PH: “Yeah. I was excited after that Mayan show. I remember just wanting to do more. I’m so happy that it worked out. I mean, look what we did!”
S13: Can you tell us process behind Devotional?
GA: “Probably like a lot of artists and musicians, I had a lot of unprecedented time on my hands during the pandemic. A lot of it, for me, was spent thinking about music, and then playing it, and writing some stuff. Really for the first time ever in my life, I had never done any solo type material; any music that I’d ever created was with another band, or other people. My creative outlet was playing in a room with other people. So when that was taken away, so to speak, I decided to try playing some music on my own, and I really got into it. I did a deep dive on it, and I really enjoyed what I was coming up with. I taught myself how to use a digital eight track recorder, which I had never even known how to use. Any ideas I had in the past I’d recorded with my phone or a tape recorder, something really primitive. So I taught myself how to record stuff, and I started making these recordings or demos in my garage. I had some stuff that I really enjoyed, and I wanted to take it a step further.
“Having my recordings, and [given] my expertise and skill set on this is pretty limited, I decided to call up another person who I had met at that Mayan show. That was a great, fateful night because I also met this producer, Brad Wood. He was really excited to meet us and he loved the show. He said, ‘You know, if you ever want to work on something, I’m local. I live in Los Angeles, so it’d be great to do something sometime’. So that was another thing I kept in the back of my head.”
PH: “And I’ve worked with him since 1995. He recorded a record I did with That Dog. I’ve known him for years.”
GA: “I knew, or I thought that he had recorded with you, Petra. So, I was like, ‘Oh, maybe this could lead to doing something with Petra, who’s also at the top of my list of people to call to see if they want to do something’. (laughs) So it was a perfect storm there in a way. I just started working with him recording, and then I contacted Petra and told her about some ideas. I sent her some music and she reacted positively to it and wanted to work together, so that’s what we did, and Brad facilitated it.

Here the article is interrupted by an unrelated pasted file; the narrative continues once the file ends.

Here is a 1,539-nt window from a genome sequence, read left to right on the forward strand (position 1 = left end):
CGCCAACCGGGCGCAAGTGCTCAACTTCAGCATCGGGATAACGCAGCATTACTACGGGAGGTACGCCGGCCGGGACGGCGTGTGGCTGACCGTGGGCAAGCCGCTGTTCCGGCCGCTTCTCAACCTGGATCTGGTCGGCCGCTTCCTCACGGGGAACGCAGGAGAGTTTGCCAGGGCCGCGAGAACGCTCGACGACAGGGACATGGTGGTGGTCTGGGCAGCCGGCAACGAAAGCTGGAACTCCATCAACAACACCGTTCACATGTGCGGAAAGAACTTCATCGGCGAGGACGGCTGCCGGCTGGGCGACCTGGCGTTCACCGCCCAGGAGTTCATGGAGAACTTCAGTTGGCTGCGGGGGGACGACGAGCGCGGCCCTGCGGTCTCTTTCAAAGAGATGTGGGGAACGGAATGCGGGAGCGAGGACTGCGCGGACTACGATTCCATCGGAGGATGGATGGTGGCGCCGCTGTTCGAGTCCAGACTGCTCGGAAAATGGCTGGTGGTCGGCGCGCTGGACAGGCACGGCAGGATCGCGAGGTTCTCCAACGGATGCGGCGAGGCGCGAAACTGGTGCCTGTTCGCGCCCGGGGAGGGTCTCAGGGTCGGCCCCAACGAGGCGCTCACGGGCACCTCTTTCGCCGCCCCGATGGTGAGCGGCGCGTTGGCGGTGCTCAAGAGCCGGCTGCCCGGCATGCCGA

“His studio is amazing; it’s got a laid-back casual atmosphere. It was such a strange time for everyone, trying to figure out what was going on around them in the world. For us all to come together to be able to do something during that time was unique and special as well. And for me, a much-needed catharsis, a release to do something and express myself in a way that, at that time, I had a lot on my mind, so it really was valuable to be able to get that expression out [in] some way. Brad’s a top tier musician and engineer and producer; he was able to capture and help with everything in such a great way. I’m proud and excited about the way that it turned out.”
S13: Having worked with Petra in the past, he’s worked with such an eclectic range of artists. He’s not involved with one scene or genre. It’s like all-encompassing in the world of production. He also did your Forest Nocturnes record as well, right?
GA: “Yeah. My stuff with him has been a collection of works, and then there’s different things. The way that record started, I was commissioned to do a soundtrack for a horror movie. That was in the middle of me recording the pieces that Petra contributed to as well. So I was kind of doing all this at the same time, and when I got that opportunity to do the score for the movie, I just focused solely on that.
“He has been so important in the creation of everything, too. His suggestions are essential to what ended up coming out. And like you said, to me – especially for the last 20 years – I’ve always worked with producers who are very steeped in the world of heavy music and really like dark saturated tones and sounds and bands and artists. Brad has a very different experience and legacy of working with very different types of artists. That, to me, was appealing and one of the reasons I wanted to work with him, because I wanted something different. Even though it has a lot of the characteristics and elements of my sound and the bands I’ve worked on, I wanted a new frame for it to be presented in so that it was unique. And then, especially working with Petra, and what she brings out in that music that I wrote, to me, she brings out a beauty in this music. That kind of unorthodox and unexpected, you know?